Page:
It never fails that whenever the subject of civil rights protections for gay people comes up, opponents start griping about "special rights." A surprising number of people think it's already illegal to discriminate against gay people in the workplace, for example.
In fact, it's legal for employers to fire someone for being gay in 31 states. And transgender people, those with gender-identity differences, have even less workplace protection.
At this writing, a historic piece of federal legislation that would change that was due a vote in the U.S. House of Representatives within a week. The Employment Non-Discrimination Act has been around in one form or another since 1974 and, thanks largely to the work of Rep. Barney Frank, was finally due a vote earlier this month.
But the bill was put on hold when an unexpected drama unfolded in the so-called LGBT (lesbian-gay-bisexual-transgender) community. Frank announced that he would be eliminating protections for transgender people from ENDA and submitting a separate bill for them. He said the bill would not otherwise pass.
About 250 LGBT organizations objected, including the most powerful one, the Human Rights Campaign. But its board later reversed itself, sort of, and said it would not oppose Frank's compromise bill although it would not actively support it, either.
At this writing, Wisconsin Rep. Tammy Baldwin plans to introduce an amendment that would restore protections based on gender identity. Even if ENDA – with or without Baldwin's amendment – passes the House, it is unlikely to get through the Senate or survive a presidential veto. Still, supporters argue a vote now will help strategize a successful campaign in 2009, after the presidential election.
The bill's drama is too complex to fully recount here, but it has caused a long-simmering debate in the LGBT community to reach a full boil. The issue is whether gay and bisexual people have enough in common with transgender people that they should be pursuing a shared agenda. Or, as several gay pundits put it, "Should employment protection for millions of gay Americans be held hostage to inclusion of transgender people?"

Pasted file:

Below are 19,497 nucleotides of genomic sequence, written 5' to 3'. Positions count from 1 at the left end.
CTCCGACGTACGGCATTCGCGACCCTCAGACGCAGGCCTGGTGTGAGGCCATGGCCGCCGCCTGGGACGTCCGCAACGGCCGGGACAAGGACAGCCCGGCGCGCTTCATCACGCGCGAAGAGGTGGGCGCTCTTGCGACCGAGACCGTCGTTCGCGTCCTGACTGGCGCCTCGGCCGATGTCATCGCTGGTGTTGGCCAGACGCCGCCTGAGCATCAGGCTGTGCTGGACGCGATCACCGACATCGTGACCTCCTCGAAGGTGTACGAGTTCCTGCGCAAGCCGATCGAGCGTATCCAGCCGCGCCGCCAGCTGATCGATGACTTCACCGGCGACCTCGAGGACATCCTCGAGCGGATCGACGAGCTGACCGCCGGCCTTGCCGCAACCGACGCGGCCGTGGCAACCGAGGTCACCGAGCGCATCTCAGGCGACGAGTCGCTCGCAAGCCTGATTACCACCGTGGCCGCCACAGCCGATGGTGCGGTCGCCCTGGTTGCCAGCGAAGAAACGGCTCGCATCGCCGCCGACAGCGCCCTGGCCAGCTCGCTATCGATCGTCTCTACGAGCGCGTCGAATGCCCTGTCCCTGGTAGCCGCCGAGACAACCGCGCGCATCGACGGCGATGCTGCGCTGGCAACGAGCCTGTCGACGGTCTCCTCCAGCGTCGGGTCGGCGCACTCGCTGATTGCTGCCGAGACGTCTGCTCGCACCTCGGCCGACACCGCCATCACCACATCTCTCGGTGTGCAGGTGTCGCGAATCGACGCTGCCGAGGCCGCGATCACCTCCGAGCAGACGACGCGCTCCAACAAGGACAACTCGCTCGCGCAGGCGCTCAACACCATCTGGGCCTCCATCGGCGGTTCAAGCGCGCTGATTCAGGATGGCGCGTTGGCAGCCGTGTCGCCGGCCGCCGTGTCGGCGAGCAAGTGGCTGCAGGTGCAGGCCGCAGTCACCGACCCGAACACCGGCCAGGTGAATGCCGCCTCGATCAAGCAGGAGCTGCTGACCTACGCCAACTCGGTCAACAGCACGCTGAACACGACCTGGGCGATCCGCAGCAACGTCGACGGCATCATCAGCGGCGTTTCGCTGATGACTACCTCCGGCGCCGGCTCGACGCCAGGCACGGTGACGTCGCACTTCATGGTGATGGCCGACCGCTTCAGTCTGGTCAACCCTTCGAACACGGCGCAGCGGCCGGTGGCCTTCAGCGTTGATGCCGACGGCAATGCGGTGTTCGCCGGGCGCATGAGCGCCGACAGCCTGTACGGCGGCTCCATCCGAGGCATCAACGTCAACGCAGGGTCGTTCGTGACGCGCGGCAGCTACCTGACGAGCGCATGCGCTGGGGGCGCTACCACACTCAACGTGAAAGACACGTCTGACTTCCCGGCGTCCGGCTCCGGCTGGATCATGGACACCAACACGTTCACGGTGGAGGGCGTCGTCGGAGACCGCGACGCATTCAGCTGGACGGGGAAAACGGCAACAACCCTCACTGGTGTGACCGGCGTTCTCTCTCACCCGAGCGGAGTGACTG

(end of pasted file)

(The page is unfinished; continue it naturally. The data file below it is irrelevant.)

The underlying rhetoric of these pundits has been embarrassing. John Aravosis, owner of the popular AMERICAblog, wrote a piece for Salon.com whose language included statements such as this:
"What [do] I as a gay man have in common with a man who wants to cut off his penis, surgically construct a vagina, and become a woman. I'm not passing judgment, I respect transgendered people and sympathize with their cause, but I simply don't get how I am just as closely related to a transsexual (who is often not gay) as I am to a lesbian (who is). Is it wrong for me to simply ask why?"
This sentiment has been echoed around the Internet, and it demonstrates profound ignorance – not only about the activist role transgenders have had in the civil rights struggle but the very obvious way gay people's concerns are related to those of transgenders.
Arguably, the very basis for discrimination against gay men and lesbians originates in gender transgression. In the 1950s it was not uncommon for police to arrest people who "acted" or "looked" gay. This didn't mean the person was necessarily cross-dressing or was transsexual. It could be because a man was effeminate or a woman looked, to use a once-common term, mannish.
Indeed, even within the gay community itself, the receptive partner in anal sex – the "bottom" – has long been feminized simply because his role is analogous to the woman's in heterosexual sex. There is practically no stereotype of gay people that doesn't involve a gender issue – whether its effeminacy or, at the opposite compensatory extreme, the adoption of styles so hypermasculine they come across as ironic (to everyone else).
Of course, it's been an obsession of much of the gay male community to fight gender-based stereotyping by promoting the guise of "masculine normality." It is no wonder that transgenders, stereotyped as men who want to be women, are so annoying to this group of gay men.
Personally, I don't buy the argument that ENDA should be adopted without protection of transgenders. Aravosis and company argue that most civil rights movements have made their gains incrementally. True. I also think it's a valid criticism that the recent addition of transgenders to ENDA has not involved sufficient education of congressmen.
But I don't see that we are bound to proceed "incrementally" just because history has unfolded that way. ENDA's unlikely to become law before 2009, so the next year might be best spent educating people inside and outside the LGBT community about the ways sexual orientation and gender variance are related.
Cliff Bostock holds a Ph.D. in depth psychology. For information on his private practice, go to www.cliffbostock.com.
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